When it comes to success stories, we often only see what appears on the surface: an overnight achievement and some inspiring numbers. But most that have found success have only done so after braving challenges, overcoming them, and growing as a result. Their transformation from beginning to end is what’s inspiring, not just the end. Yet how do we continue growing after success? How do we find fulfillment in an era that focuses so much just on the virtues of achievement?
Delos Chang, an entrepreneur turned tech investor turned magician, is currently on that journey.
Chang ventured from a very young age into the world of software engineering, startups and investing. At the age of 19, he acquired a $15,000 grant from Dartmouth College via a business competition. By the age of 25, Chang transitioned fully into allocating his capital into early-stage tech investments and venture deals. With complete freedom of location and freedom of time, he could travel anywhere and work at his own schedule.
Chang contemplates, “Ascending Maslow’s hierarchy is such a privileged meme, but at the same time, I believe self-actualization is such a central existential question that everyone thinks about. For me, part of the answer was just learning as a beginner again and continuing the never-ending path of growth. A big distinction for me was discerning between what I thought I wanted, what I thought other people wanted, and peeling all those layers back to try and find a new calling. So I decided to become a magician.”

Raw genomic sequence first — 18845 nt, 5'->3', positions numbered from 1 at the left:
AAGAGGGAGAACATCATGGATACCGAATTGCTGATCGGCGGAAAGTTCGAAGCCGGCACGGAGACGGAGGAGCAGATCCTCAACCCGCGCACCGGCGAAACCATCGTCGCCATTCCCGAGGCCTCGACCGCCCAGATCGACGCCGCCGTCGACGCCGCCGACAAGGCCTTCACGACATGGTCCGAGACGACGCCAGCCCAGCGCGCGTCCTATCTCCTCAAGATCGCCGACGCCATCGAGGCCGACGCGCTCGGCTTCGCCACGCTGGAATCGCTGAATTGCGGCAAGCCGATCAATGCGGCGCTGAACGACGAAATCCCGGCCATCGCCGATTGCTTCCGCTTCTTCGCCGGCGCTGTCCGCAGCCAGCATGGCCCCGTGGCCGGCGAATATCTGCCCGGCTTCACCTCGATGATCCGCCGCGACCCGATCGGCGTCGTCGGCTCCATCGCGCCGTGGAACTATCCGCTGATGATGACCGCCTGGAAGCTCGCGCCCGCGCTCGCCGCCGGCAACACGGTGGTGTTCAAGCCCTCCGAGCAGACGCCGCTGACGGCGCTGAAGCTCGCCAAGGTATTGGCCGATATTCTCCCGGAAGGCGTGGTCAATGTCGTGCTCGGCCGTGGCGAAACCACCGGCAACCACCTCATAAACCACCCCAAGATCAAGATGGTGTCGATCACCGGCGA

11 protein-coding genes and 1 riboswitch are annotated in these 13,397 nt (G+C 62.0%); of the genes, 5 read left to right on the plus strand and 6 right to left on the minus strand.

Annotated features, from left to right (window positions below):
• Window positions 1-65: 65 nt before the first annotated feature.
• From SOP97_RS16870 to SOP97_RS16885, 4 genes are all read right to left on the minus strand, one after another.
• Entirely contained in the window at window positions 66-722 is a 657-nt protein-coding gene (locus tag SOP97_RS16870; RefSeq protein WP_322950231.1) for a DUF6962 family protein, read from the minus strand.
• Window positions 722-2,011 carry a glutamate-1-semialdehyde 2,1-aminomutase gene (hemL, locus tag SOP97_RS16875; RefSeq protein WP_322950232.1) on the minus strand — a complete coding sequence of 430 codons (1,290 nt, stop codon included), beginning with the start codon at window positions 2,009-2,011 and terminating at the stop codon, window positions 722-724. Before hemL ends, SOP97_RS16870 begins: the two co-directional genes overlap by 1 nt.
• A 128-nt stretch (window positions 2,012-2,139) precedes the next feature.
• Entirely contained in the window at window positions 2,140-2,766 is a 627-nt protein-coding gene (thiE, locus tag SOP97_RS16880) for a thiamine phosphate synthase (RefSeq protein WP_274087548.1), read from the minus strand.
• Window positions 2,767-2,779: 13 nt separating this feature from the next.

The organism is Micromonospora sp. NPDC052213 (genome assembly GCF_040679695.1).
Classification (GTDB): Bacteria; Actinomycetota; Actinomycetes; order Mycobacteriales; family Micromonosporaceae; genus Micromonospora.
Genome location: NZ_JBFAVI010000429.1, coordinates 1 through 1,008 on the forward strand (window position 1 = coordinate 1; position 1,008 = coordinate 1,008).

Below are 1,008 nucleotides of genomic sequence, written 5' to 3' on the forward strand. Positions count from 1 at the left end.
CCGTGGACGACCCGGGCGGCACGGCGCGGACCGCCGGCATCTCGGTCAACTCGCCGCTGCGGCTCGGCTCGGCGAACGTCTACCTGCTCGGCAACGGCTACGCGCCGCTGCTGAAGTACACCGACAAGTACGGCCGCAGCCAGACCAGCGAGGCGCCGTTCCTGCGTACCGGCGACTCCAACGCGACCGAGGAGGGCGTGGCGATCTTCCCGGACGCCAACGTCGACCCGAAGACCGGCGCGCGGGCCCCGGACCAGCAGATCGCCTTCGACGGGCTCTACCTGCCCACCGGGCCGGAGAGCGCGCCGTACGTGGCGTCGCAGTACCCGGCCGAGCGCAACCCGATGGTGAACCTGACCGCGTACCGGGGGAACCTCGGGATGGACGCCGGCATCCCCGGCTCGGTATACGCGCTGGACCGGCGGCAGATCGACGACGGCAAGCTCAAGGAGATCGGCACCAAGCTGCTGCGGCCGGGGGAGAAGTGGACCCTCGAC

At 26, Chang performed at NYC’s Fantasma Magic Shop full-time as a magician for tourists, locals, TV segments like FOX5 news, and anybody who wanted to see something at the table counter. He would never talk about his former life or that he could be functionally retired: a magic trick of his own.
“In the end, I’m a firm believer that magic is not what makes the magician interesting. It’s (hopefully) the magician that makes the magic interesting. So I try not to let magic, wealth or anything define me because at the end of the day, what matters are human relationships.”
While going from investing millions to performing sleight-of-hand seems radically different, Chang states that there are actually lots of similarities.
“Thinking Fast & Slow is a popular book amongst magicians and it talks about the idea of a cognitive illusion. If you google ‘Müller-Lyer illusion’, you’ll see two identical lines that you perceive as not identical. You can even intellectually know the lines are identical, but your mind literally can’t help but see one longer than the other. Kahneman states that this is a cognitive illusion because intellectual knowing and subjective perception are two different things. I think about this concept a lot. What are the cognitive illusions in investing? What are life’s cognitive illusions?”
At present, Chang devotes most of his time to devising new magical effects. He also continues to plan and manage his investments.
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